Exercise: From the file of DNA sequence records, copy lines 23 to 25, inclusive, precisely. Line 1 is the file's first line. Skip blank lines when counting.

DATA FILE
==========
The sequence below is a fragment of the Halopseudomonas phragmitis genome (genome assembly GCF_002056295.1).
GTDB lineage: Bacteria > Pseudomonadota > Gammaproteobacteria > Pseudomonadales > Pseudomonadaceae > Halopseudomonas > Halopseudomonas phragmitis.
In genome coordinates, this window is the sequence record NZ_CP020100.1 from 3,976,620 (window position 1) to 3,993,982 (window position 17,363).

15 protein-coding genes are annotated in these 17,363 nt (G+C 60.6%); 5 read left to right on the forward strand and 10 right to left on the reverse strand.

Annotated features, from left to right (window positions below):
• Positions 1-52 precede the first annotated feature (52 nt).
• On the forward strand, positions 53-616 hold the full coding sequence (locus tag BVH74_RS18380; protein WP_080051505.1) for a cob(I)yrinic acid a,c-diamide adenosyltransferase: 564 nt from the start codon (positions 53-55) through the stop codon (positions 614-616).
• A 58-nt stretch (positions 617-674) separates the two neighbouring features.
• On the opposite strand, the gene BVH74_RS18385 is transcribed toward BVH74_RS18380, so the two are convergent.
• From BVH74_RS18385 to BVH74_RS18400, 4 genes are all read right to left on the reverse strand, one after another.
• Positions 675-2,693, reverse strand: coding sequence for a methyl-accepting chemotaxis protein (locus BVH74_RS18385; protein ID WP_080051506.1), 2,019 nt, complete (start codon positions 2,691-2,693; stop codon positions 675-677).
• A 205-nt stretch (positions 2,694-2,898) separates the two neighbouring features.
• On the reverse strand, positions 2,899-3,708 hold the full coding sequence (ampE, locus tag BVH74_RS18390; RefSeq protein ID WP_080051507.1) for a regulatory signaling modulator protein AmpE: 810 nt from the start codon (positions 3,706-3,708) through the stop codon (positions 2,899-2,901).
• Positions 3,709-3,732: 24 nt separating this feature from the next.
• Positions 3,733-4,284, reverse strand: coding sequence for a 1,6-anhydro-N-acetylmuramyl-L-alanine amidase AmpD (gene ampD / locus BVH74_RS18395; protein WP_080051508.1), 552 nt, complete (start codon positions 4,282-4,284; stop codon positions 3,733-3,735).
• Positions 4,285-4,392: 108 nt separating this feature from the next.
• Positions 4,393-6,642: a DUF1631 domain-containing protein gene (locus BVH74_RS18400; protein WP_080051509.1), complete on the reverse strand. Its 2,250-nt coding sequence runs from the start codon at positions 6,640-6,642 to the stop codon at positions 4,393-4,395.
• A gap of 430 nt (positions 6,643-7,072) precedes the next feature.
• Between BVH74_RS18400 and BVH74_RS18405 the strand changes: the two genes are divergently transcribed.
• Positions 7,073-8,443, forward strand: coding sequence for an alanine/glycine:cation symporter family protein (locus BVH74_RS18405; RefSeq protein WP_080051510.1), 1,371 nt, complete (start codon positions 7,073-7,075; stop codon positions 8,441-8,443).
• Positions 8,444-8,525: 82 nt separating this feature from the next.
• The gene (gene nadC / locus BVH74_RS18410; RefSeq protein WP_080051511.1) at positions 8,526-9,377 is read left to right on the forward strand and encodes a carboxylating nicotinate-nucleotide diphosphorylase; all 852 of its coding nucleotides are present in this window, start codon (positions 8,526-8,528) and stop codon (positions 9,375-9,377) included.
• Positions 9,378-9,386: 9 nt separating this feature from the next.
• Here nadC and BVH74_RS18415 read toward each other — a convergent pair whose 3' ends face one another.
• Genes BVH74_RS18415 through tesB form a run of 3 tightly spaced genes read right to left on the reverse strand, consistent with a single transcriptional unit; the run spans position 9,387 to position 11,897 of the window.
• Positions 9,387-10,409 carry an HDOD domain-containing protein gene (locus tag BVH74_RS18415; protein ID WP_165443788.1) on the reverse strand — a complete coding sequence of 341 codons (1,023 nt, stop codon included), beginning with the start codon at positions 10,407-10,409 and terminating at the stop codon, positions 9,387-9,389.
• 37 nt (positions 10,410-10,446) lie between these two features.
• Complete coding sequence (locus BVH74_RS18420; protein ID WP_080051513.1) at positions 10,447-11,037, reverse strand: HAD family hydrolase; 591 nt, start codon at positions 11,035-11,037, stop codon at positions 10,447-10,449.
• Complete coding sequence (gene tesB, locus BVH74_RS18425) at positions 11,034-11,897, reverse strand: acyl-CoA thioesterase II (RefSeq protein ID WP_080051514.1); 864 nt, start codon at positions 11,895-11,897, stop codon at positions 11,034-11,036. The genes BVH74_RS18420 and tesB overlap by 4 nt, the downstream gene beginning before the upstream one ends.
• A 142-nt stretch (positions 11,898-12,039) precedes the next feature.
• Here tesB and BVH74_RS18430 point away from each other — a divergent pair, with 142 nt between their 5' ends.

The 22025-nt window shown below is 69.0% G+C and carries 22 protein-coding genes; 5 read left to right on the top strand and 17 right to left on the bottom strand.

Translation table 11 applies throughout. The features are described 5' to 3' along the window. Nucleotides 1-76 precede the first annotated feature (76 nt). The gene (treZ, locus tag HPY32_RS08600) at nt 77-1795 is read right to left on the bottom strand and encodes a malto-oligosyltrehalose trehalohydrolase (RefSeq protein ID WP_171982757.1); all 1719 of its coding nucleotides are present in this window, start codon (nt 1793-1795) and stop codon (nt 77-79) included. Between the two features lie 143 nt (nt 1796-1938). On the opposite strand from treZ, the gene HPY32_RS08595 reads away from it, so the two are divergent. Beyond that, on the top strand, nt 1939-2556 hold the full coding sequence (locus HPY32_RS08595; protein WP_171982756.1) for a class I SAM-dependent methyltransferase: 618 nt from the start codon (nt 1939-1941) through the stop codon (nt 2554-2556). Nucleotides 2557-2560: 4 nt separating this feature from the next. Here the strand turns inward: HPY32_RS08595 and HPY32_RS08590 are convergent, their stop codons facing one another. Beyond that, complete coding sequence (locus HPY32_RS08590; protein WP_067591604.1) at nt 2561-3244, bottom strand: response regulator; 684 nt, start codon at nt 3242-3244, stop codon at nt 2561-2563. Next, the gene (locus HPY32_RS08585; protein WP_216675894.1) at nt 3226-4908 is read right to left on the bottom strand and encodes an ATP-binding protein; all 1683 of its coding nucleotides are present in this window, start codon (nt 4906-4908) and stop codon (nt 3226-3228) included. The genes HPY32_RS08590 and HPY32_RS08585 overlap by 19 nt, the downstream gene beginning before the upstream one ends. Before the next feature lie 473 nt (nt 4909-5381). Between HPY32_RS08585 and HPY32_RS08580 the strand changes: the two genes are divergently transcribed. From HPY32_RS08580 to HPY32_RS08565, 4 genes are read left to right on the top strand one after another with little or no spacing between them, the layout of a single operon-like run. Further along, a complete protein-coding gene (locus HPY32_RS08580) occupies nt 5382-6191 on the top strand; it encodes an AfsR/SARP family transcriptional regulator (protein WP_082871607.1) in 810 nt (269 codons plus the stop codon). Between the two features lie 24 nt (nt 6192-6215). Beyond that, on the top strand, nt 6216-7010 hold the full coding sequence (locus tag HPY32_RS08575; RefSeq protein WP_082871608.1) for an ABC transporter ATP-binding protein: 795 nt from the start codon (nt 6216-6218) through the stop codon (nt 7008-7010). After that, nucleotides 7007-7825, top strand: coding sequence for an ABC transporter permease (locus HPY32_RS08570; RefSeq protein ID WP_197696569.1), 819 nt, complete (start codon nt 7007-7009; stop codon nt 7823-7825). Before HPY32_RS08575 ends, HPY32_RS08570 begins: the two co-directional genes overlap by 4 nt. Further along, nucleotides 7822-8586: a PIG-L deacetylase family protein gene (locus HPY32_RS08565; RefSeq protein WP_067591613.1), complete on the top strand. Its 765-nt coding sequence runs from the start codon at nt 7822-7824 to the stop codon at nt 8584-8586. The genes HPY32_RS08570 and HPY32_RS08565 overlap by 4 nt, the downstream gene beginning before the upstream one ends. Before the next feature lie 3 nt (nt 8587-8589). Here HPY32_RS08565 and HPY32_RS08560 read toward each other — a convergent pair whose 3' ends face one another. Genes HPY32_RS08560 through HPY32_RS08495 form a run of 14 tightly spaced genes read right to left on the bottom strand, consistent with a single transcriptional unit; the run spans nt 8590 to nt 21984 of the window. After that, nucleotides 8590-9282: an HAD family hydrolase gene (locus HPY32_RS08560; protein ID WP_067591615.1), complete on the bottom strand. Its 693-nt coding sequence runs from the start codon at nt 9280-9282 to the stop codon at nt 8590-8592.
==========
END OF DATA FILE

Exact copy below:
• Positions 9,378-9,386: 9 nt separating this feature from the next.
• Here nadC and BVH74_RS18415 read toward each other — a convergent pair whose 3' ends face one another.
• Genes BVH74_RS18415 through tesB form a run of 3 tightly spaced genes read right to left on the reverse strand, consistent with a single transcriptional unit; the run spans position 9,387 to position 11,897 of the window.